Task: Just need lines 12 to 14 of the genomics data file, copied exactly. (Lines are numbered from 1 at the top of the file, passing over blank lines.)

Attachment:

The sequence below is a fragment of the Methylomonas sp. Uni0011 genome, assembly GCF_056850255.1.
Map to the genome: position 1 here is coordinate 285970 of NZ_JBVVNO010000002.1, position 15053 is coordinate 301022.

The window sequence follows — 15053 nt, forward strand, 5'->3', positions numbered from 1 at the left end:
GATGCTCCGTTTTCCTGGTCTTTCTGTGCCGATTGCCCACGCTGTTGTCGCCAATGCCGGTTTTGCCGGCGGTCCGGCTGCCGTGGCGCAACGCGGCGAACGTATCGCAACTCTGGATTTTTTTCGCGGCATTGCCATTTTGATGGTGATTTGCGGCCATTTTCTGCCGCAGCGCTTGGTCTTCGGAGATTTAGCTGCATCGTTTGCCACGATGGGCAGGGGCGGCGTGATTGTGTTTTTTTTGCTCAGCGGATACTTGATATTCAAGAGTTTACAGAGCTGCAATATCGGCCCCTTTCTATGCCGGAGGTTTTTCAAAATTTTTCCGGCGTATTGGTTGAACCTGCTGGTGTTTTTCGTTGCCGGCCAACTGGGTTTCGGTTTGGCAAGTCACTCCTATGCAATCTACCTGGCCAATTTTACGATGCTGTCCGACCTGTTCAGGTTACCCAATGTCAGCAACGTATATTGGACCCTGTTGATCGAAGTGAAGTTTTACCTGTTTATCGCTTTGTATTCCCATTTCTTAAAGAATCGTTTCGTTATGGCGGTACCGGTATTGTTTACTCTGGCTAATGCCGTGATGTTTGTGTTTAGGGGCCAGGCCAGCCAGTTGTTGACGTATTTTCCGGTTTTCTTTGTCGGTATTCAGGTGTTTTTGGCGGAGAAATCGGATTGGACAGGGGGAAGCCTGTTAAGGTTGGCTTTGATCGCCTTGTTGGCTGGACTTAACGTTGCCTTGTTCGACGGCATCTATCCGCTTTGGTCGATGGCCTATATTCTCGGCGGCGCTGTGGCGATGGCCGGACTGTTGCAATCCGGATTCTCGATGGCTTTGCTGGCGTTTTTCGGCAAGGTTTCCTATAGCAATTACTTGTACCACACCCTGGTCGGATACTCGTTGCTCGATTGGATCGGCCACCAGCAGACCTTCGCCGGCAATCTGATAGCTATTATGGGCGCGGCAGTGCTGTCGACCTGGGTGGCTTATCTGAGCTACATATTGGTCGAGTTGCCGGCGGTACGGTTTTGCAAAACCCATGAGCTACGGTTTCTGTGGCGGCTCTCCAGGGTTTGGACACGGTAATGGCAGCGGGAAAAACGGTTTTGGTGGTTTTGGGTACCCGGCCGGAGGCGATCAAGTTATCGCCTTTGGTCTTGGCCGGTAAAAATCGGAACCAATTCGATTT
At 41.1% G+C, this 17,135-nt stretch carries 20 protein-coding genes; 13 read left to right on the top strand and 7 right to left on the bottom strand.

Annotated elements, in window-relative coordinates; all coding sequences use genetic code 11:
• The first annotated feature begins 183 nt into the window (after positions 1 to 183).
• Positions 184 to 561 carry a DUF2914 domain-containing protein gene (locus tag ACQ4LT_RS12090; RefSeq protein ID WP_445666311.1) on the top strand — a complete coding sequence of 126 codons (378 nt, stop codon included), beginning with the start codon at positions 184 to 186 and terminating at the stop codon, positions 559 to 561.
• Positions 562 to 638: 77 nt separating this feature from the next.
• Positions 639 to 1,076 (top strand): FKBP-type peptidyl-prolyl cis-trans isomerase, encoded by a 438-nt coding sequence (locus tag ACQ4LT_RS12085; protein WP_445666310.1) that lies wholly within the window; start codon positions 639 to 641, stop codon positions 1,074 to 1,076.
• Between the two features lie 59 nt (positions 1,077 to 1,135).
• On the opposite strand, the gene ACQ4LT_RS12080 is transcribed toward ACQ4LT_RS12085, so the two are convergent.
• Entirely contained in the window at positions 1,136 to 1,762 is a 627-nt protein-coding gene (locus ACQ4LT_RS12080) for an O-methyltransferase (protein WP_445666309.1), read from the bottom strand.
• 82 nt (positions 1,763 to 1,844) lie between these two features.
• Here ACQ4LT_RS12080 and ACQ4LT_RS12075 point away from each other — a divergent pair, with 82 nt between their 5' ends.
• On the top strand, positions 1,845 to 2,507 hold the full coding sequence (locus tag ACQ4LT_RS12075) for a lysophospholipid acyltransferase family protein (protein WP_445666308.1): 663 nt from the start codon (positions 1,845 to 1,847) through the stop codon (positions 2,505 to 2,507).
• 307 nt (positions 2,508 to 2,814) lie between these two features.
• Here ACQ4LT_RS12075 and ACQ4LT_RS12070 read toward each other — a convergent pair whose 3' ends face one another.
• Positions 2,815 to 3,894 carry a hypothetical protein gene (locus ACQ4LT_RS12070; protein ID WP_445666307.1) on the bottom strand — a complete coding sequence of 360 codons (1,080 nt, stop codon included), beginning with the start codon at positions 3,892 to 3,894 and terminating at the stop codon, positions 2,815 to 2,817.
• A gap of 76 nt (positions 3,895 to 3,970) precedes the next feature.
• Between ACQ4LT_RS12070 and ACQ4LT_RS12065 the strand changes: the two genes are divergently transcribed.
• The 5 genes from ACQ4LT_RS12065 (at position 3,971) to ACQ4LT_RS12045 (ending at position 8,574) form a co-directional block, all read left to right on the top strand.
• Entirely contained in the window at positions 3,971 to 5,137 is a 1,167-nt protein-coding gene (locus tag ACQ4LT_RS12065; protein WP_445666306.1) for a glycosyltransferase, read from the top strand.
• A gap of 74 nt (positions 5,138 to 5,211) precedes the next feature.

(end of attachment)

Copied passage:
• On the opposite strand, the gene ACQ4LT_RS12080 is transcribed toward ACQ4LT_RS12085, so the two are convergent.
• Entirely contained in the window at positions 1,136 to 1,762 is a 627-nt protein-coding gene (locus ACQ4LT_RS12080) for an O-methyltransferase (protein WP_445666309.1), read from the bottom strand.
• 82 nt (positions 1,763 to 1,844) lie between these two features.